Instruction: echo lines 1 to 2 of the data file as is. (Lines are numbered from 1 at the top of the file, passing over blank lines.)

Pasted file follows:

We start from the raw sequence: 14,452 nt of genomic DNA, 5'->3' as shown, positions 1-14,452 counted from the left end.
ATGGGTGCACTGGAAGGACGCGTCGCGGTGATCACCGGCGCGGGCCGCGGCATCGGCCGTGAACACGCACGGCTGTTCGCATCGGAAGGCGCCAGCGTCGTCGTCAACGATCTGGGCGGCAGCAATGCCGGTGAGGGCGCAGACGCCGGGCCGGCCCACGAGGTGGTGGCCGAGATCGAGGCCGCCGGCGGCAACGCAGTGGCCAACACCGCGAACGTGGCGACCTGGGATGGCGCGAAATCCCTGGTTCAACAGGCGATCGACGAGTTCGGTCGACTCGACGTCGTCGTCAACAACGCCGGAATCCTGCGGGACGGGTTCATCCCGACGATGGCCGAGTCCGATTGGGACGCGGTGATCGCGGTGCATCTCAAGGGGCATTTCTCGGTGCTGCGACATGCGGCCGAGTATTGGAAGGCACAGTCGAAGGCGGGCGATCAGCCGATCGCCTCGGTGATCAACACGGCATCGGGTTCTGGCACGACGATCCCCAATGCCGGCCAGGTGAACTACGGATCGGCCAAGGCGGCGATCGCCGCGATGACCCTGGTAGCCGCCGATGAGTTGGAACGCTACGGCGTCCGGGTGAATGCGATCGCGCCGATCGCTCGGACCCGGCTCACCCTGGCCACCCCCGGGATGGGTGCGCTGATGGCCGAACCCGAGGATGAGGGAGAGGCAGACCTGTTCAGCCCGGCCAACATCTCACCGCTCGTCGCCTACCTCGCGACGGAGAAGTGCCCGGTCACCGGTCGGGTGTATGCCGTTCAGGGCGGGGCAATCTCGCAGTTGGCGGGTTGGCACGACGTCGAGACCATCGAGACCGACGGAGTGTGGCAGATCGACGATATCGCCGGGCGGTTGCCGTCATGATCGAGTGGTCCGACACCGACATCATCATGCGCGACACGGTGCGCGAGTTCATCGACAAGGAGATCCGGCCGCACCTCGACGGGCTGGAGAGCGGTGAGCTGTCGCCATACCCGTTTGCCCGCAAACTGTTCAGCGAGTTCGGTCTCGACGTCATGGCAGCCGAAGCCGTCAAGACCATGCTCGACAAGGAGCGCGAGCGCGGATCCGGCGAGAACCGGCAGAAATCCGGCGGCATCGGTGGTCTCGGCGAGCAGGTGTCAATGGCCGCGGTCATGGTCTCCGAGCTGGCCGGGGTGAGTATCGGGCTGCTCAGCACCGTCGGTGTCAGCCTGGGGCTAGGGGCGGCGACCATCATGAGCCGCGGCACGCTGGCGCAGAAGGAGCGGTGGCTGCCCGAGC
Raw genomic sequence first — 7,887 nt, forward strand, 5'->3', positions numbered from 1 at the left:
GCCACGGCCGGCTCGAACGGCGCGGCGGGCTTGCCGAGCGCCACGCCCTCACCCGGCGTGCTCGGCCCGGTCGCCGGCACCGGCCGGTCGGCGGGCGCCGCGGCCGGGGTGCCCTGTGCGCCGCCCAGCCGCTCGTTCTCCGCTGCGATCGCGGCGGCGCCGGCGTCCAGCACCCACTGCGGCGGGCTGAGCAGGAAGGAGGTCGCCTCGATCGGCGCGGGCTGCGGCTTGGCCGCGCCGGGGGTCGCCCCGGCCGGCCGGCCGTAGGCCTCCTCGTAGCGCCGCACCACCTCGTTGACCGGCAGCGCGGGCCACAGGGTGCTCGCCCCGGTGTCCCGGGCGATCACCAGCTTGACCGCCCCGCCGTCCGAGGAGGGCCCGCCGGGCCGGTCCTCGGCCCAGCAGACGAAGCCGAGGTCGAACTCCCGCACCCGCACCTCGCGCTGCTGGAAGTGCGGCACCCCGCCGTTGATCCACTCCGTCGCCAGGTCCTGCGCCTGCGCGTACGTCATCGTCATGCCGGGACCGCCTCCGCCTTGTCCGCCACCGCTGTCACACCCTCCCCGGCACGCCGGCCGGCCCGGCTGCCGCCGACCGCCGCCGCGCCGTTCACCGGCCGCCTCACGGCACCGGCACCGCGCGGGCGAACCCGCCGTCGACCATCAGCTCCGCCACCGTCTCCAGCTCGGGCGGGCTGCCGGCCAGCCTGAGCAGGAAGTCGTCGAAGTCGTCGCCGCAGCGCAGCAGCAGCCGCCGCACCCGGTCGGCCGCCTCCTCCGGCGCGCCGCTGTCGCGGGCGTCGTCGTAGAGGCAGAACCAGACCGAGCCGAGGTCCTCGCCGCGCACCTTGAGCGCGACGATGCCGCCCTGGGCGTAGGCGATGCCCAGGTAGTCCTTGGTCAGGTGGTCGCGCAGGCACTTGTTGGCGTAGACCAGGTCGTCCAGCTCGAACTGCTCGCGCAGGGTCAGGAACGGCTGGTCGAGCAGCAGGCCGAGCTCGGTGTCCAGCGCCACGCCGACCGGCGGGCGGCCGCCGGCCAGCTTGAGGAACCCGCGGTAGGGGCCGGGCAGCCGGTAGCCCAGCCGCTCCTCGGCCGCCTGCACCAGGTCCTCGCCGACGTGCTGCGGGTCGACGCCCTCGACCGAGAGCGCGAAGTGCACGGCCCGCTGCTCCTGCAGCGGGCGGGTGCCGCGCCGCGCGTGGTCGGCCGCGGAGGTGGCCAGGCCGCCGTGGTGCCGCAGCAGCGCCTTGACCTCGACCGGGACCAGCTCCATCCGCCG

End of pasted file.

We start from the raw sequence: 14,452 nt of genomic DNA, 5'->3' as shown, positions 1-14,452 counted from the left end.
ATGGGTGCACTGGAAGGACGCGTCGCGGTGATCACCGGCGCGGGCCGCGGCATCGGCCGTGAACACGCACGGCTGTTCGCATCGGAAGGCGCCAGCGTCGTCGTCAACGATCTGGGCGGCAGCAATGCCGGTGAGGGCGCAGACGCCGGGCCGGCCCACGAGGTGGTGGCCGAGATCGAGGCCGCCGGCGGCAACGCAGTGGCCAACACCGCGAACGTGGCGACCTGGGATGGCGCGAAATCCCTGGTTCAACAGGCGATCGACGAGTTCGGTCGACTCGACGTCGTCGTCAACAACGCCGGAATCCTGCGGGACGGGTTCATCCCGACGATGGCCGAGTCCGATTGGGACGCGGTGATCGCGGTGCATCTCAAGGGGCATTTCTCGGTGCTGCGACATGCGGCCGAGTATTGGAAGGCACAGTCGAAGGCGGGCGATCAGCCGATCGCCTCGGTGATCAACACGGCATCGGGTTCTGGCACGACGATCCCCAATGCCGGCCAGGTGAACTACGGATCGGCCAAGGCGGCGATCGCCGCGATGACCCTGGTAGCCGCCGATGAGTTGGAACGCTACGGCGTCCGGGTGAATGCGATCGCGCCGATCGCTCGGACCCGGCTCACCCTGGCCACCCCCGGGATGGGTGCGCTGATGGCCGAACCCGAGGATGAGGGAGAGGCAGACCTGTTCAGCCCGGCCAACATCTCACCGCTCGTCGCCTACCTCGCGACGGAGAAGTGCCCGGTCACCGGTCGGGTGTATGCCGTTCAGGGCGGGGCAATCTCGCAGTTGGCGGGTTGGCACGACGTCGAGACCATCGAGACCGACGGAGTGTGGCAGATCGACGATATCGCCGGGCGGTTGCCGTCATGATCGAGTGGTCCGACACCGACATCATCATGCGCGACACGGTGCGCGAGTTCATCGACAAGGAGATCCGGCCGCACCTCGACGGGCTGGAGAGCGGTGAGCTGTCGCCATACCCGTTTGCCCGCAAACTGTTCAGCGAGTTCGGTCTCGACGTCATGGCAGCCGAAGCCGTCAAGACCATGCTCGACAAGGAGCGCGAGCGCGGATCCGGCGAGAACCGGCAGAAATCCGGCGGCATCGGTGGTCTCGGCGAGCAGGTGTCAATGGCCGCGGTCATGGTCTCCGAGCTGGCCGGGGTGAGTATCGGGCTGCTCAGCACCGTCGGTGTCAGCCTGGGGCTAGGGGCGGCGACCATCATGAGCCGCGGCACGCTGGCGCAGAAGGAGCGGTGGCTGCCCGAGC